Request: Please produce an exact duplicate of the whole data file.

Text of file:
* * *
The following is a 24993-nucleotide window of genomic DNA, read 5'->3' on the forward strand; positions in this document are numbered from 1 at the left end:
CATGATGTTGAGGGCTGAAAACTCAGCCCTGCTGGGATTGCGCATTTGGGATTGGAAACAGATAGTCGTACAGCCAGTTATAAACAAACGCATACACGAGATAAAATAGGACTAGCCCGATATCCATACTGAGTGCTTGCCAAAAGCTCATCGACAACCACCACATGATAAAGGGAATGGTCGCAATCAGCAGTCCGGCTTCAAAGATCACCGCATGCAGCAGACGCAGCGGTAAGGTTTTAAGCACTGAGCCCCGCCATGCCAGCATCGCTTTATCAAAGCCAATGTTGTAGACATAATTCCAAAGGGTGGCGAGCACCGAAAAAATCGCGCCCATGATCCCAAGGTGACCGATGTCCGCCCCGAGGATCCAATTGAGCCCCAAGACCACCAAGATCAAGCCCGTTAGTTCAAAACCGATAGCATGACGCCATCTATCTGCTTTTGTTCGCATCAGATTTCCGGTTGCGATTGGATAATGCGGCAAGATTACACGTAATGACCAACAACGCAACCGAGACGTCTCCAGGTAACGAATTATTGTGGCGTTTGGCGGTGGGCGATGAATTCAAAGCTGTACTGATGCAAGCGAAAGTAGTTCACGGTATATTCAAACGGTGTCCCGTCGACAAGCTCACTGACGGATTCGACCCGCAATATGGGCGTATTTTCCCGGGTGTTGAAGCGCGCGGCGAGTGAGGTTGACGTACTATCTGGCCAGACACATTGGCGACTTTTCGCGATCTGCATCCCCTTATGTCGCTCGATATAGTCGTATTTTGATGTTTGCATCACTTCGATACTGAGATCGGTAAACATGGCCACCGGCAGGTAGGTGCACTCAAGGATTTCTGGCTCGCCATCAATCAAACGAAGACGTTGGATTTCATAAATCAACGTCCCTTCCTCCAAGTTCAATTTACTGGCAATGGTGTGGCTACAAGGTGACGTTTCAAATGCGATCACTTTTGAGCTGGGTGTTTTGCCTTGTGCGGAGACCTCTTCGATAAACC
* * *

The following is a 24993-nucleotide window of genomic DNA, read 5'->3' on the forward strand; positions in this document are numbered from 1 at the left end:
CATGATGTTGAGGGCTGAAAACTCAGCCCTGCTGGGATTGCGCATTTGGGATTGGAAACAGATAGTCGTACAGCCAGTTATAAACAAACGCATACACGAGATAAAATAGGACTAGCCCGATATCCATACTGAGTGCTTGCCAAAAGCTCATCGACAACCACCACATGATAAAGGGAATGGTCGCAATCAGCAGTCCGGCTTCAAAGATCACCGCATGCAGCAGACGCAGCGGTAAGGTTTTAAGCACTGAGCCCCGCCATGCCAGCATCGCTTTATCAAAGCCAATGTTGTAGACATAATTCCAAAGGGTGGCGAGCACCGAAAAAATCGCGCCCATGATCCCAAGGTGACCGATGTCCGCCCCGAGGATCCAATTGAGCCCCAAGACCACCAAGATCAAGCCCGTTAGTTCAAAACCGATAGCATGACGCCATCTATCTGCTTTTGTTCGCATCAGATTTCCGGTTGCGATTGGATAATGCGGCAAGATTACACGTAATGACCAACAACGCAACCGAGACGTCTCCAGGTAACGAATTATTGTGGCGTTTGGCGGTGGGCGATGAATTCAAAGCTGTACTGATGCAAGCGAAAGTAGTTCACGGTATATTCAAACGGTGTCCCGTCGACAAGCTCACTGACGGATTCGACCCGCAATATGGGCGTATTTTCCCGGGTGTTGAAGCGCGCGGCGAGTGAGGTTGACGTACTATCTGGCCAGACACATTGGCGACTTTTCGCGATCTGCATCCCCTTATGTCGCTCGATATAGTCGTATTTTGATGTTTGCATCACTTCGATACTGAGATCGGTAAACATGGCCACCGGCAGGTAGGTGCACTCAAGGATTTCTGGCTCGCCATCAATCAAACGAAGACGTTGGATTTCATAAATCAACGTCCCTTCCTCCAAGTTCAATTTACTGGCAATGGTGTGGCTACAAGGTGACGTTTCAAATGCGATCACTTTTGAGCTGGGTGTTTTGCCTTGTGCGGAGACCTCTTCGATAAACC